NAEA arranges registration in a way that requires you to also signup for the National Convention to encourage membership and to maximize your time with colleagues. If you wish to attend only the Preconference, contact Museum Education Division Director-Elect Michelle Grohe at for next steps.

2017 Preconference Program

8:30 – 9:15 am: Optional Coffee with Colleagues
Get caffeinated while you network with NAEA peers. Join a small group of colleagues for an informal coffee and/or breakfast within a short walk of the Met. Signup sheets will be available via Google in February 2017. Buy your own coffee, or treat a new or old colleague!

9:15 – 9:45 am: Registration
Location: Uris Education Center at the Metropolitan Museum of Art. (Please enter via the 81st Street ground level entrance to the Museum for conference check-in and MET admissions sticker.)

10:00 – 10:15 am: Welcome by NAEA Museum Education Division Leaders
Location: Grace Rainey Rogers Auditorium, MET Museum

10:15 – 11:30 am: Keynote Speakers, How Can Art Museum Educators Work for Racial Equity?
Location: Grace Rainey Rogers Auditorium, MET Museum
Marit Dewhurst, Director of Art Education, City College of New York
Keonna Hendrick, Cultural Strategist, Educator, and Consultant

Today we will focus on race. To remain relevant, 21st-century museums must seek to align their practices with democratic values and change how they connect with people and their diverse experiences. How then do we create spaces and experiences for visitors and colleagues who have not been historically represented or acknowledged? As museum educators, we have a responsibility to do this. Hendrick and Dewhurst will provide a historic overview to issues of race and racism in the context of museums, define shared terms for us to use as a field and throughout the day, establish structures for having conversations and nurturing brave spaces, and model a few strategies to address real-life issues in the museum workplace.

11:30 am – 12:45 pm: Explore Best Teaching Practices in the Galleries
Join colleagues in the MET galleries for a practical gallery experience applying the themes of the day. A call for facilitators and interactive activities that address the Levers of Change theme will be released in October 2016. Topics or themes will include: selecting culturally relevant artwork, remaining engaged during difficult topics, discussing art to build community interdepartmentally, and more. Participants will make selections in January 2017 during follow up registration.

12:45 – 2:45 pm: Explore, Lunch, and Travel
Take this time to explore the MET galleries on your own, pick up your lunch, and travel to breakout locations. Limited seating will be available in the Uris Education Center classrooms.

2:45 – 4:45 pm: Becoming Levers of Change Breakout Sessions
Breakout groups will meet at various locations, including the Museum of Arts and Design, New Museum, The Whitney Museum of American Art, The Frick Collection, The Guggenheim, and the Leslie Lohman Museum of Gay and Lesbian Art, among others.

How can we infuse our commitment to racial equity into our teaching, daily work practices, and professional leadership? In small groups, we will spend time working collaboratively to expand our understanding of racial inequities and develop strategies to create a racially inclusive museum. Topics and facilitators will be identified in the fall of 2016 based on members’ interests, which may include: label writing, hiring practices, teen agency, racial diversity and equity as an institutional priority, understanding how intersectionality (such as between race and LGBTQ identities) informs our work as educators, and creating shared agency in teaching with school and family groups. Attendees will rank top three breakout session topics in January 2017 in follow-up registration.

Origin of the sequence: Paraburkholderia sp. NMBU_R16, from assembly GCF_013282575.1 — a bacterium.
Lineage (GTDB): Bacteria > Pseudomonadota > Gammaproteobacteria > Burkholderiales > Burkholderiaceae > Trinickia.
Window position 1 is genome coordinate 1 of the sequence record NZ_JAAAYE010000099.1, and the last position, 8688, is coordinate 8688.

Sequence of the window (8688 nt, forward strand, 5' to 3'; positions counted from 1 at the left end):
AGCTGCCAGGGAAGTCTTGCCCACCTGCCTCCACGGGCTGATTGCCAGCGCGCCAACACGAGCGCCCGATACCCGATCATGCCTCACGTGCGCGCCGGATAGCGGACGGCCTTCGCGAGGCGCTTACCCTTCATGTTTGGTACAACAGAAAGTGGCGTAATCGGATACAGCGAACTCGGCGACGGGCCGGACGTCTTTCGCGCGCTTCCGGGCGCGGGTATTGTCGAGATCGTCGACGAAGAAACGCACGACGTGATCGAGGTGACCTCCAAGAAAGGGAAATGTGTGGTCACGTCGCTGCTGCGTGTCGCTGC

4:45 – 6:30 pm: Explore, Network, and Travel
Stay tuned for informal options to decompress, such as grabbing coffee, a meet-up for those new to the field, or drinks to talk about mentorship.

6:30 – 8:00 pm: Closing Reception
Enjoy this rare after-hours reception at the Whitney Museum of American Art, including time to explore the galleries featuring their permanent collection. Drinks, including wine and beer, as well as snacks, will be served.

Marit Dewhurst is the Director of Art Education and Assistant Professor of Art and Museum Education at The City College of New York. She has worked as an arts educator and program coordinator in multiple settings both nationally and abroad including community centers, museums, juvenile detention centers, and international development projects. Her research and teaching interests include social justice education, community-based art, youth empowerment, and the role of the arts in community development. Her book, Social Justice Art: A Framework for Activist Art Pedagogy, was recently published by Harvard Education Press.

Keonna Hendrick is a cultural strategist, educator, and author who promotes critical thinking, expands cultural perceptions, and supports self-actualization. She is the co-founder of SHIFT, a collective of cultural workers engaging anti-oppressive feminist professional and personal development. She is also co-creator of multicultural critical reflective practice, a professional development model. Hendrick continues to provide professional development to educators in museums and classrooms nationally, including ArtsConnection, Brooklyn Museum, Museum of Modern Art, New York City Museum Educator Roundtable, and The Solomon R. Guggenheim Museum.

$99 for Active, $75 for Students, $125 for Non-Members (Maximum Participants: 350)

The Preconference is SOLD OUT. Due to limited space, there is no waiting list for this event. Thanks for helping us fill this event again this year!